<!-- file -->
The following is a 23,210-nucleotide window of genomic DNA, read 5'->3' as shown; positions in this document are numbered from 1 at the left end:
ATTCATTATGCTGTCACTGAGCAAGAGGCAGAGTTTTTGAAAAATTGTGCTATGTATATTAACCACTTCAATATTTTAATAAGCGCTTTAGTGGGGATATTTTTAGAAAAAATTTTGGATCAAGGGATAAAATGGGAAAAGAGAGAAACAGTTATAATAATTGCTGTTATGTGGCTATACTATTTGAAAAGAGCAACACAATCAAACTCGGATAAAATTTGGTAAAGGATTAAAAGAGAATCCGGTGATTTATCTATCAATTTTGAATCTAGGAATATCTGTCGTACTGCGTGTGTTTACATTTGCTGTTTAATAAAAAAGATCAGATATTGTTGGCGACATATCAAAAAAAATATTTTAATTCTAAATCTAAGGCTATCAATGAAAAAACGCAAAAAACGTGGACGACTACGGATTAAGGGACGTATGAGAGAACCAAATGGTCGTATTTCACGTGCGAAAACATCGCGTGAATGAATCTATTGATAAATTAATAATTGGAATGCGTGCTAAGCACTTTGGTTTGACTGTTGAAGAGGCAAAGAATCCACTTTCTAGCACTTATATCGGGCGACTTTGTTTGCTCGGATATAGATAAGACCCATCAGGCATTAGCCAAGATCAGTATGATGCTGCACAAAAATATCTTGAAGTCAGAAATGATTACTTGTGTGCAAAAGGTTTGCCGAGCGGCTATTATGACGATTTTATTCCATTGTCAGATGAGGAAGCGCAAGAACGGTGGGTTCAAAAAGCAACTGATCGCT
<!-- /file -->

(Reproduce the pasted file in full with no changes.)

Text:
The following is a 23,210-nucleotide window of genomic DNA, read 5'->3' as shown; positions in this document are numbered from 1 at the left end:
ATTCATTATGCTGTCACTGAGCAAGAGGCAGAGTTTTTGAAAAATTGTGCTATGTATATTAACCACTTCAATATTTTAATAAGCGCTTTAGTGGGGATATTTTTAGAAAAAATTTTGGATCAAGGGATAAAATGGGAAAAGAGAGAAACAGTTATAATAATTGCTGTTATGTGGCTATACTATTTGAAAAGAGCAACACAATCAAACTCGGATAAAATTTGGTAAAGGATTAAAAGAGAATCCGGTGATTTATCTATCAATTTTGAATCTAGGAATATCTGTCGTACTGCGTGTGTTTACATTTGCTGTTTAATAAAAAAGATCAGATATTGTTGGCGACATATCAAAAAAAATATTTTAATTCTAAATCTAAGGCTATCAATGAAAAAACGCAAAAAACGTGGACGACTACGGATTAAGGGACGTATGAGAGAACCAAATGGTCGTATTTCACGTGCGAAAACATCGCGTGAATGAATCTATTGATAAATTAATAATTGGAATGCGTGCTAAGCACTTTGGTTTGACTGTTGAAGAGGCAAAGAATCCACTTTCTAGCACTTATATCGGGCGACTTTGTTTGCTCGGATATAGATAAGACCCATCAGGCATTAGCCAAGATCAGTATGATGCTGCACAAAAATATCTTGAAGTCAGAAATGATTACTTGTGTGCAAAAGGTTTGCCGAGCGGCTATTATGACGATTTTATTCCATTGTCAGATGAGGAAGCGCAAGAACGGTGGGTTCAAAAAGCAACTGATCGCT